Magazine article The Exceptional Parent

Baby Girl

Magazine article The Exceptional Parent

Baby Girl

Article excerpt

Our story starts out like the Great American Dream. Man fails in love with Woman. Woman fails in love with Man. They get married and buy a home. A short time later, their firstborn -- a son -- comes along, whole and happy. Life is tough but it is good. A little while later, a second child is on the way. This pregnancy is different, very difficult.

But no need for alarm. Complications with the pregnancy occur and the baby is born 15 days early. Still no cause for alarm. The little girl weighs in at six pounds, three ounces and measures 18 1/2 inches. Apgars are fine. On the third day, the family goes home believing again that all is fine in their world. And life goes on.

For the next six weeks they believe that all is well until the pediatrician becomes concerned with the baby girl's lack of development. Still there is no great panic. The doctor says to give the baby girl some time to catch up, since she was a bit premature. So again there is no panic, just caution. By the eighth week, concerns are very real and the doctor would feel better if mom and dad took baby to see a neurologist in the Big City. He would know what to do.

So to the Big City they go. They see the neurologist. He talks very openly and decides to order many tests -- some today, some in a couple of weeks. But he does suspect a problem. The test results are finally known. The baby girl is not perfect. Her brain has stopped growing. He calls it a big word but the parents don't hear anything but the sound of their own hearts falling to the bottom of their chests. How? Why? Those words are all that can be heard over the tears. The advice from the neurologist is to get enrolled in an early stimulation program and to come back for check-ups. So the mother follows the neurologist's advice and calls the nearest rehabilitation hospital.

The baby girl was born in late March. Time passes while paper work and phone calls fill the family's life and now it is August. They go to their first therapy visit. The family could never have guessed the amount of time and effort it takes to care for their baby girl. But love has a way of making the job a little bit easier. And life goes on.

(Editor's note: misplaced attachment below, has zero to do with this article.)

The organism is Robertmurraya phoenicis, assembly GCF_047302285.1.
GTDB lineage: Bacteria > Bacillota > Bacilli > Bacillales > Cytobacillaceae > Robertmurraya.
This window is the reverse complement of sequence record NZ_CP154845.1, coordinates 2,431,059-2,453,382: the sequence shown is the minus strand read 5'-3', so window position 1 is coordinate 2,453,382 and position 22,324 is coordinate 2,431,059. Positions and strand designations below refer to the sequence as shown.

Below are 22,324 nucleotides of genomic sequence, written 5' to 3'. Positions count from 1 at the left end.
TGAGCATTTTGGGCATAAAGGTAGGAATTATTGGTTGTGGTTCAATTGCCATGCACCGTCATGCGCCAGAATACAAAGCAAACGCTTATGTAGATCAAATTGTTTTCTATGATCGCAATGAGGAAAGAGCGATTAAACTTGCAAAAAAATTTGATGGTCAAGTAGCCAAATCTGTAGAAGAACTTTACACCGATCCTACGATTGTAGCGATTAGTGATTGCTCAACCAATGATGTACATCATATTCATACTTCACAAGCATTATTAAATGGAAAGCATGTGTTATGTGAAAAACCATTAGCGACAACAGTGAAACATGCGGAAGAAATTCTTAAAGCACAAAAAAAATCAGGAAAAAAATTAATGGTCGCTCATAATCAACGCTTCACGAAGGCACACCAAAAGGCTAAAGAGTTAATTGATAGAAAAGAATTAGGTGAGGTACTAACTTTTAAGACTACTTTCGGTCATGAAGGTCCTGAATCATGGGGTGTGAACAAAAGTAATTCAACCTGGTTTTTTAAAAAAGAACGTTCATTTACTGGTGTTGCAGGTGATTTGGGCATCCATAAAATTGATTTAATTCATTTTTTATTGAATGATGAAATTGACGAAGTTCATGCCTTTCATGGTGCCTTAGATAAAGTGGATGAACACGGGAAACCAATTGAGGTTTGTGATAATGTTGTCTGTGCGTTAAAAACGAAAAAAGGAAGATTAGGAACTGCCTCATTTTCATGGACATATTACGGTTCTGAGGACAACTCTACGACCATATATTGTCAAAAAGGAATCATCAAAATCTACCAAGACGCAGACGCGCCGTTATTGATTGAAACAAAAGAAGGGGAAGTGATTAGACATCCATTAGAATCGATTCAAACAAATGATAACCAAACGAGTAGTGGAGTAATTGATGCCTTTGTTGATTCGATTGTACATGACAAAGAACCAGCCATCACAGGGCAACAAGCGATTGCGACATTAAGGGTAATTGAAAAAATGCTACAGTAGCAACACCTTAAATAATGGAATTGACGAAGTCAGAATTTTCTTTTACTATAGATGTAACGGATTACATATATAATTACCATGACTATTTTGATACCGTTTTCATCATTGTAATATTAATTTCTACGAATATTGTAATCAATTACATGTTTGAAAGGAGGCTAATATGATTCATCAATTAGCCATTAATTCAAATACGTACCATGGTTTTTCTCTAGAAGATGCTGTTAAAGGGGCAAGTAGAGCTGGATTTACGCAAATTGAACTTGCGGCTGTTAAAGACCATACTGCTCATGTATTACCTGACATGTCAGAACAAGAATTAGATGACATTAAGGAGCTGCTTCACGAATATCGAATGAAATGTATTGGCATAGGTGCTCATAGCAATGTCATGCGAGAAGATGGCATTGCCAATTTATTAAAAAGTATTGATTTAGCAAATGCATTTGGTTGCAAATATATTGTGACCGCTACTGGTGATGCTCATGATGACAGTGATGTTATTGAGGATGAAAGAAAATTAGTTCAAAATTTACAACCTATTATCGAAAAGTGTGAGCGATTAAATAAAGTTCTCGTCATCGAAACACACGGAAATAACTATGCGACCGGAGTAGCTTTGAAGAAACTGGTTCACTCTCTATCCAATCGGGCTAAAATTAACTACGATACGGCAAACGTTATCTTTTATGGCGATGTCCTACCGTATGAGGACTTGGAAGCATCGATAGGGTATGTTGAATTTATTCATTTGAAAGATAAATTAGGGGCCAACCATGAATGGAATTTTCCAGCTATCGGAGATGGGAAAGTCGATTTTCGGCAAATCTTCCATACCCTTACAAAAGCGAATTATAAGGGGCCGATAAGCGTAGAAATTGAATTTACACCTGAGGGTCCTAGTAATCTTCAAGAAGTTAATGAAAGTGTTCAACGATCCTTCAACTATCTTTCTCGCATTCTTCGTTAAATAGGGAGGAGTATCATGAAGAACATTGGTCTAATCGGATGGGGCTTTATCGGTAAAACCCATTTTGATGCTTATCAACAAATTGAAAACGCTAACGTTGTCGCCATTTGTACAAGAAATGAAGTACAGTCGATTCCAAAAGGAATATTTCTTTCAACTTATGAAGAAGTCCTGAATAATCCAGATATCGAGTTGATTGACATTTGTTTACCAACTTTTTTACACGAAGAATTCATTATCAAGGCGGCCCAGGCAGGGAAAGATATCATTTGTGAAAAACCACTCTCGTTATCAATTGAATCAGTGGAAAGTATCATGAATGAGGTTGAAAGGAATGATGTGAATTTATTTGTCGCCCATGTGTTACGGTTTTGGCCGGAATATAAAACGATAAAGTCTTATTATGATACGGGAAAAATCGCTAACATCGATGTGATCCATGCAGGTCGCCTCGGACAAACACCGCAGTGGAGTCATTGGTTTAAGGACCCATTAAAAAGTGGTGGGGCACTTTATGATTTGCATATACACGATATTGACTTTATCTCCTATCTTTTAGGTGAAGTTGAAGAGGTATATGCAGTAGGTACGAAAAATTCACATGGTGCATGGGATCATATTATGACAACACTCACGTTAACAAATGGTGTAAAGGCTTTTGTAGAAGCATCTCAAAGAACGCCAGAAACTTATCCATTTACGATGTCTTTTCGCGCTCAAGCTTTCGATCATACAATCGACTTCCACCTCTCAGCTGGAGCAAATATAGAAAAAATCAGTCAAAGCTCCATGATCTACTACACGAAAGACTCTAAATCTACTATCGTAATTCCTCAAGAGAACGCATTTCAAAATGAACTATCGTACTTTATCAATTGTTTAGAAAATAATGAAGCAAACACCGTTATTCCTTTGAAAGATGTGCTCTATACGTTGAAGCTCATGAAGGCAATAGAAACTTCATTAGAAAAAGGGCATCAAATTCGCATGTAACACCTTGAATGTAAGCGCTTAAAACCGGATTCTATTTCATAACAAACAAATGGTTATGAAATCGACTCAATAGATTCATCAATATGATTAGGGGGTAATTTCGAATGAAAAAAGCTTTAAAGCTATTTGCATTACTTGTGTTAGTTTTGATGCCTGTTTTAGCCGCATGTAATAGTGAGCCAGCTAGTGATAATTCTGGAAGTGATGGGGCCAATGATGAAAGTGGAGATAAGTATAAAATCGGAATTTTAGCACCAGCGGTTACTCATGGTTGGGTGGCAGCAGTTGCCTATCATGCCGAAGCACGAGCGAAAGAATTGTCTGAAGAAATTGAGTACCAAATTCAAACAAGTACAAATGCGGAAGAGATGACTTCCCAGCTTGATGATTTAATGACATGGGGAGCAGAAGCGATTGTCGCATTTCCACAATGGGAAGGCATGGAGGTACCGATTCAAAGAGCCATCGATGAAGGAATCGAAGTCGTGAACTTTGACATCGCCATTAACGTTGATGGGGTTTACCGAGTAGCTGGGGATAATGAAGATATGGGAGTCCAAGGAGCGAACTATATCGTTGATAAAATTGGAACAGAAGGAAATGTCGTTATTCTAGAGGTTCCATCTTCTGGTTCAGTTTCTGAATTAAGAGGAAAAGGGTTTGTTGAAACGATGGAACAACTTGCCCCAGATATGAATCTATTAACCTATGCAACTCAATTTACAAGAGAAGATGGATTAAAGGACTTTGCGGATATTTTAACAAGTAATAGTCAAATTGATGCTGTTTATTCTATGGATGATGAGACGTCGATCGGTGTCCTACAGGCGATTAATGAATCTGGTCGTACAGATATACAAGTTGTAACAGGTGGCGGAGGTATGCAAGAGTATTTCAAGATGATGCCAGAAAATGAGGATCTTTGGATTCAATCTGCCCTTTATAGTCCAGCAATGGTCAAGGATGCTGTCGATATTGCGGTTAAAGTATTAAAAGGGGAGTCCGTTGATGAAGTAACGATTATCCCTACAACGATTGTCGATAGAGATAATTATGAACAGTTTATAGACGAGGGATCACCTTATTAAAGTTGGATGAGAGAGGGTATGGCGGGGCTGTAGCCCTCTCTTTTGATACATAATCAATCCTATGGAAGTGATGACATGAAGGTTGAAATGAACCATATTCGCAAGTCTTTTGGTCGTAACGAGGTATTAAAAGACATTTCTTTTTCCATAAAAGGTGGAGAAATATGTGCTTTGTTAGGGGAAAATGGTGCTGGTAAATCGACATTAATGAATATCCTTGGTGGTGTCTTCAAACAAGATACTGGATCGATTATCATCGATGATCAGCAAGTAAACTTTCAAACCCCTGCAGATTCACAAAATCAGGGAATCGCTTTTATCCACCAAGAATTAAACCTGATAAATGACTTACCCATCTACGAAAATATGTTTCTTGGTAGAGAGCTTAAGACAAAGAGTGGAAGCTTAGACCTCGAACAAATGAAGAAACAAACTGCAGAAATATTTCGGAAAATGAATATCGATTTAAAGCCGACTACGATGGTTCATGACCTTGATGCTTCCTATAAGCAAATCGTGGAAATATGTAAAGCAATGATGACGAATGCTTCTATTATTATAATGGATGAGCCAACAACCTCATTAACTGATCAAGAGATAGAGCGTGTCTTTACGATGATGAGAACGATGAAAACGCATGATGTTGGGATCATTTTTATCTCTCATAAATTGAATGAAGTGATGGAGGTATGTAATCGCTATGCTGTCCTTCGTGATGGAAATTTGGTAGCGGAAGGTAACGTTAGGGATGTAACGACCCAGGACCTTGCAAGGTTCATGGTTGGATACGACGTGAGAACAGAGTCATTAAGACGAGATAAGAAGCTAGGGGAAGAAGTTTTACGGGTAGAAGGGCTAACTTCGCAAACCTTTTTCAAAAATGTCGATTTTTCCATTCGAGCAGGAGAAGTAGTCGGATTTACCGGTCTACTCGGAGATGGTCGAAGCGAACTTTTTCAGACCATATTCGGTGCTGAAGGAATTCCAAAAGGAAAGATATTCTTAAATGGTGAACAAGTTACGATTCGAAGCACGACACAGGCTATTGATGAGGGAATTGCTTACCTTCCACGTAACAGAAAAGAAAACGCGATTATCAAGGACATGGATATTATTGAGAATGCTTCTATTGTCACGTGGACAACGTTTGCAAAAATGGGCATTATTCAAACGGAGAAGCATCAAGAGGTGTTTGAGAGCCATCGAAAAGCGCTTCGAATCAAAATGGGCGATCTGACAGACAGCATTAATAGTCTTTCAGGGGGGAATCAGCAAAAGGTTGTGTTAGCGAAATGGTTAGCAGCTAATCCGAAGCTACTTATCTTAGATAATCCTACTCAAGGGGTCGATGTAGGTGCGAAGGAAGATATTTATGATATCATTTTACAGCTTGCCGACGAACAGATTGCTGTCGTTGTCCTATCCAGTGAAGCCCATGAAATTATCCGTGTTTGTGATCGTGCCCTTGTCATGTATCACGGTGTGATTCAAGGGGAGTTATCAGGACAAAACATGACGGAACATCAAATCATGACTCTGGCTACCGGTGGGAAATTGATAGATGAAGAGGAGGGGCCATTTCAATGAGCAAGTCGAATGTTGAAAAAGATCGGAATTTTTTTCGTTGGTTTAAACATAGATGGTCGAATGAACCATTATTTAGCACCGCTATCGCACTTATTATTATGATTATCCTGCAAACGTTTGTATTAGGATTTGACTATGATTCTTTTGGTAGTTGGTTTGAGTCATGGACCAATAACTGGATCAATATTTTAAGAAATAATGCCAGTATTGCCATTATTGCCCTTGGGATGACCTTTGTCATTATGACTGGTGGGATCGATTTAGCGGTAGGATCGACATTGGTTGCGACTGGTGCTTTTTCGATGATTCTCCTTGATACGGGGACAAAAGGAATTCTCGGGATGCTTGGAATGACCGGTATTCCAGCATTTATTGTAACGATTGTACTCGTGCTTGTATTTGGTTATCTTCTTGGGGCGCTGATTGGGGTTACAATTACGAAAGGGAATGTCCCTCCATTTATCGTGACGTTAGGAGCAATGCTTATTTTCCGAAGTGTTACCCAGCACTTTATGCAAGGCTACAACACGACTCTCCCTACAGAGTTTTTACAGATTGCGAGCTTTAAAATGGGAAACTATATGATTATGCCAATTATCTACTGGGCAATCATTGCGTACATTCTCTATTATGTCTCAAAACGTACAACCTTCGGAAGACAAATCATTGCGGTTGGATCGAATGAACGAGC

It's now December of the first year and baby girl is sick with a bad cold. Christmas is at the end of the week and the weather is cold but they have to keep their appointment with the neurologist. He comes into the room, does his evaluation, hands the baby girl back to her mother and makes his announcement. "I see no significant changes in her development and I think considering your age ... you have one healthy child and may have more. Considering the financial costs involved, you should put the baby girl's name on a waiting list for a residential home."

The statement is cold. The mother can tell it has been said many times before by this man. It is almost Christmas -- the time of hope and miracles. How could he tell her this now? The baby is sick; of course she won't do well with the tests. All of this goes through the mother's mind in a split second. But instead of falling apart and walking away, the mother strikes back.

"How can you tell me this? She's not a puppy dog I can't housebreak. I won't just drop her by the wayside because it would be easier. My husband and I chose to have her as we chose to have our son. …

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